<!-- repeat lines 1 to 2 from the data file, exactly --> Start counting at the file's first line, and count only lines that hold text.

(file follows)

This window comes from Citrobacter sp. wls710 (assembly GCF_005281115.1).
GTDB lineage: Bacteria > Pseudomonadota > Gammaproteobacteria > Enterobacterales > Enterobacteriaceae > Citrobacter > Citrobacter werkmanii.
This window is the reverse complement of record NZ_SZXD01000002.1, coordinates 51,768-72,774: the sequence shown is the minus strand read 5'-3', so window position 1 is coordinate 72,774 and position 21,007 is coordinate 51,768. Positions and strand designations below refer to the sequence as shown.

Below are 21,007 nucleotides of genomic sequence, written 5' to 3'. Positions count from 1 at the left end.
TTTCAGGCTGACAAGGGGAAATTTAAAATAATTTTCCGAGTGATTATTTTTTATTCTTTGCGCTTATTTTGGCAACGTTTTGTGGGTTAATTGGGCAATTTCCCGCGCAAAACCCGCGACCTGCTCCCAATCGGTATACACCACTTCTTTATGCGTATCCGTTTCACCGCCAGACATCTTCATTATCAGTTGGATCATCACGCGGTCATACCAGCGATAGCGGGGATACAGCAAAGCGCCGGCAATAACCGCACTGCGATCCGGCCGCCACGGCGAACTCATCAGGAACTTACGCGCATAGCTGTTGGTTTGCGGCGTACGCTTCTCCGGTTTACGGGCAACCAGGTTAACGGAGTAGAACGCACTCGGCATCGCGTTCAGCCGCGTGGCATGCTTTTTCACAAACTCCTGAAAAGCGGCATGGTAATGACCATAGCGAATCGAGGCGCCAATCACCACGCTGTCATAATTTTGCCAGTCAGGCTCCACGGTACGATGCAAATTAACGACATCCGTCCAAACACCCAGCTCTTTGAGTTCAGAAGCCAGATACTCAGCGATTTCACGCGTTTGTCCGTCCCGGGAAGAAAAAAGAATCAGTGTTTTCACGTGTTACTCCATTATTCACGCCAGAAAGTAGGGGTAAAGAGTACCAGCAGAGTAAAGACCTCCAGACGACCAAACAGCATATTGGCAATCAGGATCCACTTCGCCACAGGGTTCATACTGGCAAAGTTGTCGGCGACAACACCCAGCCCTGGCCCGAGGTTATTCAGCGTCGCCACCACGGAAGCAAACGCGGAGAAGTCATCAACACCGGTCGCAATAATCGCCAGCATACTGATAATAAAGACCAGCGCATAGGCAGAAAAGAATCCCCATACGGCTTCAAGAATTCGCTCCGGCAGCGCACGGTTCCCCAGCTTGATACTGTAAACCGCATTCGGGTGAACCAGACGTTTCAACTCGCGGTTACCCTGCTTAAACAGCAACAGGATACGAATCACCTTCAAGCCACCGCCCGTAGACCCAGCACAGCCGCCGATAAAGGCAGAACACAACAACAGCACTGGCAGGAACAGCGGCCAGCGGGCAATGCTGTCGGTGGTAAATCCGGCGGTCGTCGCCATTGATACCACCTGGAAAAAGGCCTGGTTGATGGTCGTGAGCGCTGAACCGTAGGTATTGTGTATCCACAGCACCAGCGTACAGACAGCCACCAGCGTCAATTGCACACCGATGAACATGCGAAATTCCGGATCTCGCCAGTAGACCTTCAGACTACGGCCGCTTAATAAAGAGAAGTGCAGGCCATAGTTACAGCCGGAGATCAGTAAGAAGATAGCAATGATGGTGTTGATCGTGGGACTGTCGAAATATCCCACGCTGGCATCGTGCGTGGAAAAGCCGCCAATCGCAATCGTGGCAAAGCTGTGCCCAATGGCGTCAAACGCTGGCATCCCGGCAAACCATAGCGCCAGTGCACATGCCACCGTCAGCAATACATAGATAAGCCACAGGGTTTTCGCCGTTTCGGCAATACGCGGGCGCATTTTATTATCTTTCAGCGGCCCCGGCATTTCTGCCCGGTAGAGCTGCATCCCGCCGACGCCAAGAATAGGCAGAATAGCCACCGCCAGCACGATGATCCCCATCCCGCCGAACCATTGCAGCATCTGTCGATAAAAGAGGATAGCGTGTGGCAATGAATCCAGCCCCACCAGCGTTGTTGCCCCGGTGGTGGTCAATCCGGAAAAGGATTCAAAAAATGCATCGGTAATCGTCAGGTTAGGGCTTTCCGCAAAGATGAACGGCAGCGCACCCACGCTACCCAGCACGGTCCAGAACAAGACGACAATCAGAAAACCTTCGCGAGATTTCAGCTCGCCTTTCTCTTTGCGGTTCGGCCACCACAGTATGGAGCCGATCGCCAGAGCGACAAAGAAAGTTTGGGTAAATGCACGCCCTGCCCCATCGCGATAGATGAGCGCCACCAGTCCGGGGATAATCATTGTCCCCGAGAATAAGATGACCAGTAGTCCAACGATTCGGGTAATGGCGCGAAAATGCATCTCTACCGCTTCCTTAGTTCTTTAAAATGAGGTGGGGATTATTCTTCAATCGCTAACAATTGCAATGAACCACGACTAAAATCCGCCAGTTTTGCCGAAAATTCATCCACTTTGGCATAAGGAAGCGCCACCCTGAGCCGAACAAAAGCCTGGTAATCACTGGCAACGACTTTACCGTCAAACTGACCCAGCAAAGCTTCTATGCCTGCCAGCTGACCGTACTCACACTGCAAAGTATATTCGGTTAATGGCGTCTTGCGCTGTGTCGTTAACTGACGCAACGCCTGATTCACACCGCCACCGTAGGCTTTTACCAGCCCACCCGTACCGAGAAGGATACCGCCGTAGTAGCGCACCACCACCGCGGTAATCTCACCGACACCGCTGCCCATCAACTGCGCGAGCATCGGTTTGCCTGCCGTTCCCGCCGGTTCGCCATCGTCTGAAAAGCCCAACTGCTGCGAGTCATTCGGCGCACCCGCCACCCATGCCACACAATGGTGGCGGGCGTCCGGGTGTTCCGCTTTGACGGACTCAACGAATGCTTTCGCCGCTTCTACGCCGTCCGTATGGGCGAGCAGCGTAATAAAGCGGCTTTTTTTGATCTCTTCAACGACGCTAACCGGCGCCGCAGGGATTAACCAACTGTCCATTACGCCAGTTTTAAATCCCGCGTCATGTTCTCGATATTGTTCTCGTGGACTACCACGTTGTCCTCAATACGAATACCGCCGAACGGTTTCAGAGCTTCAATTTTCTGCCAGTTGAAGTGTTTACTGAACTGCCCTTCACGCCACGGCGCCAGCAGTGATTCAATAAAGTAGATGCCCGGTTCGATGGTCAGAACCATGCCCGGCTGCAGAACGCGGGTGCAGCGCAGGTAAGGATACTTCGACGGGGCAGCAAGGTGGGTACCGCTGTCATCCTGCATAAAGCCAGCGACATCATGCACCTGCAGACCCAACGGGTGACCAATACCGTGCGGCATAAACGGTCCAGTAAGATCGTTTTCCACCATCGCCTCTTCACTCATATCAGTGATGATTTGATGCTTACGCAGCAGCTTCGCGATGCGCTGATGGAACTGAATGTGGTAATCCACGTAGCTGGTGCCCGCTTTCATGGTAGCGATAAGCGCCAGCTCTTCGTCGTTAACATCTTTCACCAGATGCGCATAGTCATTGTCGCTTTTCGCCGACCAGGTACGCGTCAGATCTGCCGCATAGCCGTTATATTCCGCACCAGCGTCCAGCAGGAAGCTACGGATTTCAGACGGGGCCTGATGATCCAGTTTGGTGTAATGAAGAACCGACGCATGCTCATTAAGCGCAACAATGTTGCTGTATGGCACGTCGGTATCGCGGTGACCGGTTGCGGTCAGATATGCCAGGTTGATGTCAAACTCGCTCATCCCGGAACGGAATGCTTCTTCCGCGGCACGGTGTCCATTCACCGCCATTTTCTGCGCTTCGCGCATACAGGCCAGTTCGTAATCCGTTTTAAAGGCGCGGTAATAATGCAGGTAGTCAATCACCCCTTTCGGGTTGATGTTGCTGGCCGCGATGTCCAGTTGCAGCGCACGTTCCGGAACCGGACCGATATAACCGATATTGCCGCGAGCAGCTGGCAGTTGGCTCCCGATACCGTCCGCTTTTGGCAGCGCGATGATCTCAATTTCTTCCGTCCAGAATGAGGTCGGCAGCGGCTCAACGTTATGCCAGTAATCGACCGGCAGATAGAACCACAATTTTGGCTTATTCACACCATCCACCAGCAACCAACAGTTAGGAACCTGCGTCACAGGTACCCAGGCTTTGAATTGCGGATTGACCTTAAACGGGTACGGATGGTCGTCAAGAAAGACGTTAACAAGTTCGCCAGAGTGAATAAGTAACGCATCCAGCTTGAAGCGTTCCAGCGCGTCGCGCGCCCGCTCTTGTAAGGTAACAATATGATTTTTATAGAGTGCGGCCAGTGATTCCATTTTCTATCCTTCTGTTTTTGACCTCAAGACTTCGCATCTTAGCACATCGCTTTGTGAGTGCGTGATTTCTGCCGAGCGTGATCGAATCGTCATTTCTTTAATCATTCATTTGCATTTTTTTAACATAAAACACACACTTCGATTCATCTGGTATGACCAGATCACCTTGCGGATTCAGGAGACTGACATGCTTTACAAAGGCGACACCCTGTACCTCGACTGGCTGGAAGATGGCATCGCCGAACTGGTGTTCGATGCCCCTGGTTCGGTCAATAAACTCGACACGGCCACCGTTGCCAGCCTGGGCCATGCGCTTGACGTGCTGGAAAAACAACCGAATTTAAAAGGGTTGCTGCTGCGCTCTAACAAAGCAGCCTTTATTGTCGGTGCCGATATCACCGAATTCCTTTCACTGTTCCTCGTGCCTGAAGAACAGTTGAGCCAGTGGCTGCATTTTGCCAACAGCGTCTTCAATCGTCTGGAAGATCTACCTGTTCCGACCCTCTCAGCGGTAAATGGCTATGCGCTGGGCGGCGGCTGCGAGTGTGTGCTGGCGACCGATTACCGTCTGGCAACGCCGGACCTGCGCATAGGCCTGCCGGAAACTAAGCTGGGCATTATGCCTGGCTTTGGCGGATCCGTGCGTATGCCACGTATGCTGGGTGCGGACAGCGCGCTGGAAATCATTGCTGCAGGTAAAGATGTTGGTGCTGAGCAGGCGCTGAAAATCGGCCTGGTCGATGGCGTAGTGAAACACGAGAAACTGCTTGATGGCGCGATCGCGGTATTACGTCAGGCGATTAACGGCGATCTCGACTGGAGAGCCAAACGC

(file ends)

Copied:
This window comes from Citrobacter sp. wls710 (assembly GCF_005281115.1).
GTDB lineage: Bacteria > Pseudomonadota > Gammaproteobacteria > Enterobacterales > Enterobacteriaceae > Citrobacter > Citrobacter werkmanii.